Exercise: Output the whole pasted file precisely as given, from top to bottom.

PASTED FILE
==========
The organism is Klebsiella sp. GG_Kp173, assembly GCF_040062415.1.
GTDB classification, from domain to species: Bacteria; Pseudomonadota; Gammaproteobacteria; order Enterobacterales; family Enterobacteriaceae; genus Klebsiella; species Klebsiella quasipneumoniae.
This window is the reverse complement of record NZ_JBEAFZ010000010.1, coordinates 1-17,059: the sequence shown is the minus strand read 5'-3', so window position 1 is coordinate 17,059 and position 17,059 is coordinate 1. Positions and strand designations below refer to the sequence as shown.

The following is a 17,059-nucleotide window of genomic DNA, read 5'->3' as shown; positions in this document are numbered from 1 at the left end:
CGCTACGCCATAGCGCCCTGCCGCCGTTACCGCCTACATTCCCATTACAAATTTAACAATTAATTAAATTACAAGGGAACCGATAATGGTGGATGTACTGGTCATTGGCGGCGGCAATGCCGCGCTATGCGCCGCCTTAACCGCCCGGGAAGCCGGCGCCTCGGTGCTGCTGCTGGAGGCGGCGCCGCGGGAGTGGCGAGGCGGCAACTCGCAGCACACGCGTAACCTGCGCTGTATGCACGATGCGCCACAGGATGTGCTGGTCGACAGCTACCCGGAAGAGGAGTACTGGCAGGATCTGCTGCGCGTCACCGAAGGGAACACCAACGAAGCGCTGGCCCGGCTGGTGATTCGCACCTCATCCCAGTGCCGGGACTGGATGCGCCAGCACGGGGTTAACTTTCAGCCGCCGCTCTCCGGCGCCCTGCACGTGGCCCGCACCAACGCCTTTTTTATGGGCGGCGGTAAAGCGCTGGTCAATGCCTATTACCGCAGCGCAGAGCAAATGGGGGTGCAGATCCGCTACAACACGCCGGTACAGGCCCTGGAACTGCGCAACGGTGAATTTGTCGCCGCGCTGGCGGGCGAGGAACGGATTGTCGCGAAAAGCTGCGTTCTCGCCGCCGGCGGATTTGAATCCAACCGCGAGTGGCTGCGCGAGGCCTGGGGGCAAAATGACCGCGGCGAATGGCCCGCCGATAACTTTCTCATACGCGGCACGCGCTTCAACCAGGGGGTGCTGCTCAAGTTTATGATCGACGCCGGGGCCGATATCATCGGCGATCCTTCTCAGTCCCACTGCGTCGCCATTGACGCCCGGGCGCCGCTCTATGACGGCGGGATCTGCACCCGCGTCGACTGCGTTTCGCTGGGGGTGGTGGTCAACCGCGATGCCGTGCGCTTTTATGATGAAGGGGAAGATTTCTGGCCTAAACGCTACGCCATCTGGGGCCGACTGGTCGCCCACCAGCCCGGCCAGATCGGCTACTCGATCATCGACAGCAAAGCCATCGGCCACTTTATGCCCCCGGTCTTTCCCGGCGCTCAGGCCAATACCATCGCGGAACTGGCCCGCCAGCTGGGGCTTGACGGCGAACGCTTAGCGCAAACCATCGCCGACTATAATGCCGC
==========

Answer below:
The organism is Klebsiella sp. GG_Kp173, assembly GCF_040062415.1.
GTDB classification, from domain to species: Bacteria; Pseudomonadota; Gammaproteobacteria; order Enterobacterales; family Enterobacteriaceae; genus Klebsiella; species Klebsiella quasipneumoniae.
This window is the reverse complement of record NZ_JBEAFZ010000010.1, coordinates 1-17,059: the sequence shown is the minus strand read 5'-3', so window position 1 is coordinate 17,059 and position 17,059 is coordinate 1. Positions and strand designations below refer to the sequence as shown.

The following is a 17,059-nucleotide window of genomic DNA, read 5'->3' as shown; positions in this document are numbered from 1 at the left end:
CGCTACGCCATAGCGCCCTGCCGCCGTTACCGCCTACATTCCCATTACAAATTTAACAATTAATTAAATTACAAGGGAACCGATAATGGTGGATGTACTGGTCATTGGCGGCGGCAATGCCGCGCTATGCGCCGCCTTAACCGCCCGGGAAGCCGGCGCCTCGGTGCTGCTGCTGGAGGCGGCGCCGCGGGAGTGGCGAGGCGGCAACTCGCAGCACACGCGTAACCTGCGCTGTATGCACGATGCGCCACAGGATGTGCTGGTCGACAGCTACCCGGAAGAGGAGTACTGGCAGGATCTGCTGCGCGTCACCGAAGGGAACACCAACGAAGCGCTGGCCCGGCTGGTGATTCGCACCTCATCCCAGTGCCGGGACTGGATGCGCCAGCACGGGGTTAACTTTCAGCCGCCGCTCTCCGGCGCCCTGCACGTGGCCCGCACCAACGCCTTTTTTATGGGCGGCGGTAAAGCGCTGGTCAATGCCTATTACCGCAGCGCAGAGCAAATGGGGGTGCAGATCCGCTACAACACGCCGGTACAGGCCCTGGAACTGCGCAACGGTGAATTTGTCGCCGCGCTGGCGGGCGAGGAACGGATTGTCGCGAAAAGCTGCGTTCTCGCCGCCGGCGGATTTGAATCCAACCGCGAGTGGCTGCGCGAGGCCTGGGGGCAAAATGACCGCGGCGAATGGCCCGCCGATAACTTTCTCATACGCGGCACGCGCTTCAACCAGGGGGTGCTGCTCAAGTTTATGATCGACGCCGGGGCCGATATCATCGGCGATCCTTCTCAGTCCCACTGCGTCGCCATTGACGCCCGGGCGCCGCTCTATGACGGCGGGATCTGCACCCGCGTCGACTGCGTTTCGCTGGGGGTGGTGGTCAACCGCGATGCCGTGCGCTTTTATGATGAAGGGGAAGATTTCTGGCCTAAACGCTACGCCATCTGGGGCCGACTGGTCGCCCACCAGCCCGGCCAGATCGGCTACTCGATCATCGACAGCAAAGCCATCGGCCACTTTATGCCCCCGGTCTTTCCCGGCGCTCAGGCCAATACCATCGCGGAACTGGCCCGCCAGCTGGGGCTTGACGGCGAACGCTTAGCGCAAACCATCGCCGACTATAATGCCGC